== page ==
Reducing emissions from sectors not covered by the European Union Emissions Trading Scheme (EU ETS) will be crucial to achieving Europe’s emissions reduction goals for 2030 and beyond. In 2012, these “effort sharing agreement” sectors accounted for approximately 60% of EU greenhouse gas emissions. Last October, the European Council set a goal of reducing emissions in the non-ETS by 30% (relative to 2005 levels) by 2030.
To be effective, the EU’s 2030 Agreement on non-ETS sectors will need to do several things at once. Firstly, it will need to ensure that all Member States reduce emissions in these sectors. At the same time, the Agreement will need to respect the principles of fairness and solidarity, acknowledged by the European Council. Finally, the 2030 Effort Sharing Agreement must balance the need for solidarity (and hence different targets for different Member States) with the need for cost-effectiveness, to ensure that it actually achieves its 2030 targets.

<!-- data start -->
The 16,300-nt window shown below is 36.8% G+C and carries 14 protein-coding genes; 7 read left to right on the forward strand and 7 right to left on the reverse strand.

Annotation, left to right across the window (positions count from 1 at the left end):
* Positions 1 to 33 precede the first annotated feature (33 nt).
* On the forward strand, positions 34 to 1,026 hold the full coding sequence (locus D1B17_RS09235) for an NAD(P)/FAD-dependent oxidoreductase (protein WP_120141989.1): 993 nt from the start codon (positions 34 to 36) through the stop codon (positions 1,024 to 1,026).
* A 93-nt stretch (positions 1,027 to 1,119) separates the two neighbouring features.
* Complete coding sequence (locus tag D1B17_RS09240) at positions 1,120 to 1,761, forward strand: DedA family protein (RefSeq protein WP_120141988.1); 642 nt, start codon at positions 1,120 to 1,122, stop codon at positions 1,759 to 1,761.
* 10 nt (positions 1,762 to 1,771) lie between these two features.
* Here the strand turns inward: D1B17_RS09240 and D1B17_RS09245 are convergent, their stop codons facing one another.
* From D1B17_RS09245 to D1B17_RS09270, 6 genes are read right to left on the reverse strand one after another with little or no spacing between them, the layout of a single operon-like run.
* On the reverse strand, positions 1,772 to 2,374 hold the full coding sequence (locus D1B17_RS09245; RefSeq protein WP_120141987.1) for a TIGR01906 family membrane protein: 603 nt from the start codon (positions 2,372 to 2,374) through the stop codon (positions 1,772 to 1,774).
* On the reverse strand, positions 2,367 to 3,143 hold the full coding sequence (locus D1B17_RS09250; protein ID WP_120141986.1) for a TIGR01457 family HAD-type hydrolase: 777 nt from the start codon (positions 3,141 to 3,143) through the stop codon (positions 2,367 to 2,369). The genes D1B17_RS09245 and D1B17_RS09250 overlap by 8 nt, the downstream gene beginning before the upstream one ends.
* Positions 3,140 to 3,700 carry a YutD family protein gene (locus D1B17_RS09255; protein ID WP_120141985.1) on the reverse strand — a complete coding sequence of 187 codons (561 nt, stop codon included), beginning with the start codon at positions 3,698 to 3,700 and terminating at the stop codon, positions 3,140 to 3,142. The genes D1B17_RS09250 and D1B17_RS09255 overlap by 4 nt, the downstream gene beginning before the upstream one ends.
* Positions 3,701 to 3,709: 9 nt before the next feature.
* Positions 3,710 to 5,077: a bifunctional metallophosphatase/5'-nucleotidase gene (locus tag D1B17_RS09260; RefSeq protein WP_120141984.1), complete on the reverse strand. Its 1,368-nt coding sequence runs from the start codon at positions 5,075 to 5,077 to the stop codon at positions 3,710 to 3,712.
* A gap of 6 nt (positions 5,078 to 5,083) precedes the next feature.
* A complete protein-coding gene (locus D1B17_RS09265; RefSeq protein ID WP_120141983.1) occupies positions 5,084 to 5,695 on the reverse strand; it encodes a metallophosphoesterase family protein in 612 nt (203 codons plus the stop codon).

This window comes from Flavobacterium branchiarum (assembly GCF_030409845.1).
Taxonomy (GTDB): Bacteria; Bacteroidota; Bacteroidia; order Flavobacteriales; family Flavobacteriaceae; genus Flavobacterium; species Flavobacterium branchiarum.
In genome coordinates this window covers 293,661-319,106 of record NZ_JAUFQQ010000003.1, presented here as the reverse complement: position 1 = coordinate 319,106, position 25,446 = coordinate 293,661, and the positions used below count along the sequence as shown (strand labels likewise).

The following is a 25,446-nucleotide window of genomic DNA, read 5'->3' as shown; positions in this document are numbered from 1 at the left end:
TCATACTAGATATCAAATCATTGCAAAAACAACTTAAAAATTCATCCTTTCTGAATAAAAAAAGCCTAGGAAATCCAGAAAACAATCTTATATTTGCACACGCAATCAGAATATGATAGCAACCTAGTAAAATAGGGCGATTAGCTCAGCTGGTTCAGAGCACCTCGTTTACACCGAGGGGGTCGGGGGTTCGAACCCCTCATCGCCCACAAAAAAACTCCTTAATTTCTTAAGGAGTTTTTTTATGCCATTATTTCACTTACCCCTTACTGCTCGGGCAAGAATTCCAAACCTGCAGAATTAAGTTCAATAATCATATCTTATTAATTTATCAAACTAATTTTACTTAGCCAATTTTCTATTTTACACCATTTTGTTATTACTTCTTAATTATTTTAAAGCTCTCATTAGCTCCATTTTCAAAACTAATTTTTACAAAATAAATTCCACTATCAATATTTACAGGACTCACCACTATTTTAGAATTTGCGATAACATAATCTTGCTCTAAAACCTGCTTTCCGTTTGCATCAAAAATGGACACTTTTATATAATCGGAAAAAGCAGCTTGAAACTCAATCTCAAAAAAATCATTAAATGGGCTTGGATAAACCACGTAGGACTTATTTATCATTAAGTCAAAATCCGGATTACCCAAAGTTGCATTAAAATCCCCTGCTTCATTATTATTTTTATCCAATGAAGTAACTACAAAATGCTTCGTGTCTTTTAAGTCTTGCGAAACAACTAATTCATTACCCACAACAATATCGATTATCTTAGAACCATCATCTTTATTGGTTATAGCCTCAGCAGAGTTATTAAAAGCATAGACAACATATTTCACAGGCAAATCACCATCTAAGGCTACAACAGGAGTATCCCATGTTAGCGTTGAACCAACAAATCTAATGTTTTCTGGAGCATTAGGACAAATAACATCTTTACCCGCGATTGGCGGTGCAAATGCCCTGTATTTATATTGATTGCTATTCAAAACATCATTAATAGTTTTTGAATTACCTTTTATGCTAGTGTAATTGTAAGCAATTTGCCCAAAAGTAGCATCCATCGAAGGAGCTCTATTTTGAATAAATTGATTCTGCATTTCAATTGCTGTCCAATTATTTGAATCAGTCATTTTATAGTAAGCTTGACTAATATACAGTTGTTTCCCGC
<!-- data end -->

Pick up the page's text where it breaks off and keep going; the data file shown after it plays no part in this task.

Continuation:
An effective flexibility mechanism can make an important contribution to meeting these three challenges in the 2030 Effort Sharing Agreement. It can help reduce compliance costs at the margin for high income Member States, while providing much needed financial flows to help catalyse abatement in lower income Member States (who tend to have lower cost abatement options).